Marwah Blues

I thought we had shut the door on 2020 but it keeps on giving. I’ve been listening to the blues this weekend. Blind Willie Johnson’s Dark was the Night and Cold was the Ground, and Soul of a Man. Lamentation of burden and endurance, trial by fire and test of character, spiritual rising. From an early Delta Blues song:

Oh play them Blues.
That melancholy strain, that ever haunting refrain
Is like a sweet old sorrow song.
Here comes the very part that wraps a spell around my heart.
It sets me wild to hear that loving tune a gain,
The Memphis Blues.

My journey with the blues started strangely with Yer Blues. In 1974 as India announced itself with a bang on the nuclear stage, I was on my own Smiling Buddha mission to engineer my first album purchase with my own [pocket] money at Rhythm Corner. It was next to Sweets Corner where my mother would take me for papri chaat when we visited my grandparents. They had about a 100 albums which seemed like a lot of choice in 70s socialist India. I found myself staring at The Beatles white album. It seemed fake, a colorless Indian ripoff with bootlegged songs from other albums, unimaginatively titled The Beatles...suspiciously a double album marked down to a price of one. Taking this 2-for-1 deal opened up new musical vistas as the album was a veritable musical smorgasbord. Every song seemed to open into a phantasmagoria...and one of which was Yer Blues. Decades later on my way back from a Thanksgiving in New Hampshire, I decided to revisit the White Album. After being in the US for over 20 years, steeping in American music, more aware of its roots and the debt to african-american suffering, this song seemed appropriated. While The Beatles are overwhelmingly seen as trend setters, redefining themselves with every album, they were just as keen observers of musical trends as anyone else, in particular the blues. 

I had learned that it was Muddy Waters that brought the blues to England, which came back manufactured as the British Invasion making household names of The Beatles, The Rolling Stones, Eric Clapton. Not dissimilar to how British appropriated India’s centuries of textile culture and reduced it to raw material for the Lancashire Mills, and then reintroduced milled cloth to India. When Muddy Waters left Chicago for the UK in 1958, the blues were relatively unknown to white Americans and most recordings were on ‘race records’ - music by blacks for blacks. Muddy Waters was looking for a bigger, broader stage. When the Chicago bluesman took to the stage in front of a largely white audience at the Odeon Theatre (Leeds), the world of music changed forever.  The critics then said “It wasn’t just the way he moved his body or the thinly-veiled suggestive lyrics; it was the volume emanating from his electric Fender Telecaster guitar. Nothing like it had ever been heard on stage before in the UK. This was the blues - raw, visceral, and literally electrifying.”  Muddy Waters’ blues was a huge influence on Cream/Clapton, The Rolling Stones, The Animals, Fleetwood Mac, Led Zeppelin, The Who and many others. In fact Keith Richards said that their name came from Muddy Waters’ song Rollin’ Stone.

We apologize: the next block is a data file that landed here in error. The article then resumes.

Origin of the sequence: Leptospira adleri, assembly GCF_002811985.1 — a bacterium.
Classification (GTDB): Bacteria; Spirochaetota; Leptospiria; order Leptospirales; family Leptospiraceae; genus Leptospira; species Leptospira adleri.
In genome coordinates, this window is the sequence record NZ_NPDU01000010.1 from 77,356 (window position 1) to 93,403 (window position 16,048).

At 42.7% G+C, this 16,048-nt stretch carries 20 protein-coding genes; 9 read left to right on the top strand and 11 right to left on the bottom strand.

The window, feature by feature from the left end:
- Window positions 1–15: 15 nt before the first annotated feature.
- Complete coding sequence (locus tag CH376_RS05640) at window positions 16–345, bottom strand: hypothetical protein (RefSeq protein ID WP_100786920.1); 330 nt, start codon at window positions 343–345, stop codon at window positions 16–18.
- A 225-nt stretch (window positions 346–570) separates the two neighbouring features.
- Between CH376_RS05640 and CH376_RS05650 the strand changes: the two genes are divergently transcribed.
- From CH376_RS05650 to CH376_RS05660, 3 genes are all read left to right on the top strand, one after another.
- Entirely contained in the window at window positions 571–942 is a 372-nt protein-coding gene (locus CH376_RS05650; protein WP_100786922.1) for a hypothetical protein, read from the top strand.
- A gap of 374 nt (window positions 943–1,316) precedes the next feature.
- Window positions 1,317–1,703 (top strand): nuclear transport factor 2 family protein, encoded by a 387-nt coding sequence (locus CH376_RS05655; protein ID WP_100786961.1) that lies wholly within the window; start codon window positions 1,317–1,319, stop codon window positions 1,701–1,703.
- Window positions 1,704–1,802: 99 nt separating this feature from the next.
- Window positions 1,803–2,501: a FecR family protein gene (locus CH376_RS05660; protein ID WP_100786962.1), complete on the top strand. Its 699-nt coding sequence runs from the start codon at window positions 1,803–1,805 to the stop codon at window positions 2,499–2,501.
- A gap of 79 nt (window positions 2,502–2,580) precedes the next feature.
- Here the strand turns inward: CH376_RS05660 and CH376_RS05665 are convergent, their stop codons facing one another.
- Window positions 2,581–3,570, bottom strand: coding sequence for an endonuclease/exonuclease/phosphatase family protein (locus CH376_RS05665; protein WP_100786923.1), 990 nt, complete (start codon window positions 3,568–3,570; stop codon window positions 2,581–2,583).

In digging deeper, I found another curlicue. Lennon created Yer Blues in Rishikesh. In his 1980 Playboy interview, John explains that the song was “written in India...up there trying to reach God and feeling suicidal.” It was also a tongue-in-cheek jab at George Harrison and his pal Clapton pretending to be bluesmen. "Can Blue Men Sing The Whites (or are they hypocrites?)" was a parody song by The Bonzo Dog Band that was released in November of 1968, the same month as the White Album, that poked fun at the recent blues trend on the charts. Regardless, the British invasion in the 60s brough the blues to white Americans and to at least one Indian in the 70s. [A further fractal: Harrison wrote a grammy winning song Marwa Blues inspired by Raga Marwa, an Indian classical raga traditionally played at sunset.]